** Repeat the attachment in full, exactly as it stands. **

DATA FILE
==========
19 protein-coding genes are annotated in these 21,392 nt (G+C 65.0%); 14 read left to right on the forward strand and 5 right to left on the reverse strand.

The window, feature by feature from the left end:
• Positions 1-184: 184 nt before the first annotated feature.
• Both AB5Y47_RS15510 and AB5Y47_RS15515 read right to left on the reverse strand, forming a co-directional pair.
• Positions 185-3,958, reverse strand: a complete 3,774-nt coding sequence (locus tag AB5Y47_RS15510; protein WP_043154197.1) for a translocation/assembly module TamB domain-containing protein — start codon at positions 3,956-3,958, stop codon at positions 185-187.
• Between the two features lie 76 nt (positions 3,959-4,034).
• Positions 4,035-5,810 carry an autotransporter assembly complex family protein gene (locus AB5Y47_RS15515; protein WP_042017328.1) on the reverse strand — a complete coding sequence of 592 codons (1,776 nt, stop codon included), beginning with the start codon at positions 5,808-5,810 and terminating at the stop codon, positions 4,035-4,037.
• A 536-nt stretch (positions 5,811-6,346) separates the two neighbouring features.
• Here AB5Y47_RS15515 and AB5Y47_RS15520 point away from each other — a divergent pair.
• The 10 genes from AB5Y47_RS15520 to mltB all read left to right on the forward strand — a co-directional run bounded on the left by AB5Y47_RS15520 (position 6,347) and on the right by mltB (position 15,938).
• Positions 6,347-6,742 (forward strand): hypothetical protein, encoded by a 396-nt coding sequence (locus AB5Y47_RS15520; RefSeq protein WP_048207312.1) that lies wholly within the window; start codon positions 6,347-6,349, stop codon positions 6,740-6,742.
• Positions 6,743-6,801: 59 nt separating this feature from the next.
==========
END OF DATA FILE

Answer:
19 protein-coding genes are annotated in these 21,392 nt (G+C 65.0%); 14 read left to right on the forward strand and 5 right to left on the reverse strand.

The window, feature by feature from the left end:
• Positions 1-184: 184 nt before the first annotated feature.
• Both AB5Y47_RS15510 and AB5Y47_RS15515 read right to left on the reverse strand, forming a co-directional pair.
• Positions 185-3,958, reverse strand: a complete 3,774-nt coding sequence (locus tag AB5Y47_RS15510; protein WP_043154197.1) for a translocation/assembly module TamB domain-containing protein — start codon at positions 3,956-3,958, stop codon at positions 185-187.
• Between the two features lie 76 nt (positions 3,959-4,034).
• Positions 4,035-5,810 carry an autotransporter assembly complex family protein gene (locus AB5Y47_RS15515; protein WP_042017328.1) on the reverse strand — a complete coding sequence of 592 codons (1,776 nt, stop codon included), beginning with the start codon at positions 5,808-5,810 and terminating at the stop codon, positions 4,035-4,037.
• A 536-nt stretch (positions 5,811-6,346) separates the two neighbouring features.
• Here AB5Y47_RS15515 and AB5Y47_RS15520 point away from each other — a divergent pair.
• The 10 genes from AB5Y47_RS15520 to mltB all read left to right on the forward strand — a co-directional run bounded on the left by AB5Y47_RS15520 (position 6,347) and on the right by mltB (position 15,938).
• Positions 6,347-6,742 (forward strand): hypothetical protein, encoded by a 396-nt coding sequence (locus AB5Y47_RS15520; RefSeq protein WP_048207312.1) that lies wholly within the window; start codon positions 6,347-6,349, stop codon positions 6,740-6,742.
• Positions 6,743-6,801: 59 nt separating this feature from the next.